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The Illusion of the Big Win

Last night I found myself watching some late-night sports talk show with a bunch of local newspaper and radio jocks discussing the Steelers game. It was the typical back and forth stuff one always here on shows like this with the added twist of sprinkling in viewer emails and tweets. The emails and tweets were as bizarre and ridiculous as one would expect, but one that got my attention echoed a sentiment I have heard for as long as I have been a football fan. The emailer stated (I’m paraphrasing here) that if the Steelers want to be an elite team – a Super Bowl Contender – they need to learn how to absolutely demolish bad teams in the same manner the Saints demolished the Colts 62-7 last night in front of the entire country.

This concept is nothing new to the Steelers and Steeler fans. There is this idea floating around that Pittsburgh lacks the “killer instinct” of the league’s top dogs. There was an overwhelming sentiment following last week’s victory over Jacksonville that the Steelers were lucky to pull that one out after “letting the Jaguars back into the game,” even though it was pretty clear the Jags never really had a shot. When the Steelers shut out the Seahawks in week two, fans groaned that the offense only managed three touchdowns. When they beat the Colts 23-20 in week three, fans grumbled that the defense played a poor game after allowing the Maning-less Colts to put up 20 points. When Arizona closed the gap in yesterday’s game to three points in the third quarter, my twitter timeline erupted with people predicting an imminent Steeler collapse. After the game there were no shortage of tweets that read an awful lot like the email above.

Mike Tomlin is notorious for praising his team in victory no matter the opponent and no matter the score. The Steelers could beat Woodland Hills 7-6 and after the game Coach T would say, “We’ll put that one in the win column and move on.” I think this is one of the keys to Mike Tomlin’s success: He finds flaws in every victory, success in every loss, and emphasizes the idea of simply winning enough games – no matter how – to get into the tournament.

I wish more fans could be like this because if we could pause for a moment and look back at the Steelers’ very recent history, we might realize that the old cliche – it’s not how, but how many – really makes sense.

How about we go back to last season when the Steelers finished 12-4 and nearly won a championship:

  • Week two, the Steelers muster just 127 total yards (including only 21 passing yards!), convert only seven first downs (one from a penalty), and defeat the Titans 19-11. Tennessee finished 6-10.
  • Week seven against the Dolphins the Steelers have a 17-9 lead in the second quarter but need an 18-yard field goal from Jeff Reed with 2:26 remaining in regulation to edge Miami 23-22. You’ll recall Ben’s fumble late in the game deep in Miami territory that the officials missed and could not overturn due to a lack of video evidence. If the refs don’t kick that call the Steelers likely lose this game. The Dolphins finished last season at 7-9.
  • Week nine, the Steelers take a 27-7 lead early in the fourth quarter, only to let the Bengals score 14 unanswered points. The Steelers hang on to win that game 27-21. Cincinnati finished 4-12.
  • Week twelve against the Buffalo Bills, the Steelers take a three-point lead with 6:12 to go in the fourth quarter, only to allow the Bills to drive down field and tie the game with two seconds remaining. Then in overtime, Stevie Johnson of the Bills drops a giftwrapped game-winning touchdown pass. The Steelers manage a field goal on their next possession to escape with a 19-16 victory. The Bills finished last season at 4-12.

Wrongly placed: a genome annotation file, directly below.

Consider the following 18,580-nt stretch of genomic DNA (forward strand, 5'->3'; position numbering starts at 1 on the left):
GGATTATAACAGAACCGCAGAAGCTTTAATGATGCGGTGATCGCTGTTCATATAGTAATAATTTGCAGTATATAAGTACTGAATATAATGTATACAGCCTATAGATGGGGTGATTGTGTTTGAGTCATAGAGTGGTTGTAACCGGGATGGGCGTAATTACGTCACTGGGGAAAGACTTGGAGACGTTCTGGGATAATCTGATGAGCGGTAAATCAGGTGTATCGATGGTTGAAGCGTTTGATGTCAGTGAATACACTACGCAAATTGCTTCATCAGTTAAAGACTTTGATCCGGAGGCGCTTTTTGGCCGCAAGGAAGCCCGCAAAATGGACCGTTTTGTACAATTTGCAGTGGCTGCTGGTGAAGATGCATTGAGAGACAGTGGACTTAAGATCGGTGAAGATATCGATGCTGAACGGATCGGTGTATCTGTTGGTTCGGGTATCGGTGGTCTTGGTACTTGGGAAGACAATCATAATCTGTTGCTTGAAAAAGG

How about 2008?

  • Week two, the Steelers edge the Browns 10-6. The Browns would go on to a 4-12 record that year.
  • Week five, the Steelers fall behind Jacksonville 14-7 in the first quarter. The Steelers claim a 20-14 lead at halftime but allow the Jags to retake the lead 21-20 in the fourth quarter. The Steelers trail in this game until Hines Ward catches an 8-yard touchdown with 1:53 to go in regulation. The Jags would finish that season at 5-11.

2005, another Super Bowl season.

  • Week eight, the Steelers are totally outplayed by the Ravens (outgained 318 to 261) and get outscored by six in the fourth quarter yet manage a 20-19 victory. The Ravens were 6-10 that year.
  • Week nine, the Steelers face the 1-6 Green Bay Packers and manage only one offensive touchdown en route to a 20-10 victory. The Packers finished 4-12 that season (behind the Lions).
A bunch of close victories over lousy teams. In the end, it didn’t matter that they didn’t dominate in these games, it only mattered that they won. They won enough games in each of these three seasons to get into the postseason tournament and in each season they got to play for a Super Bowl. Everyone is 0-0 in January. All you have to do is get there and anything is possible.
Do the Steelers look as crisp as the fans would like them to look? Clearly not. They aren’t clicking at 100 percent yet and we know that, but that’s exactly why we should be excited by what we see from this team. They have room to improve. They have not yet reached their full potential. All that matters right now is that they keep winning – no matter how – and keep improving.
If I have learned anything about the NFL during the Ben Roethlisberger era it’s the importance for a team to be playing it’s best football in January, not October. You can worry about how the Steelers get their wins if you want, but the fact is 62-7 or 10-9, each one counts the same.
Categories: NFL, Steelers
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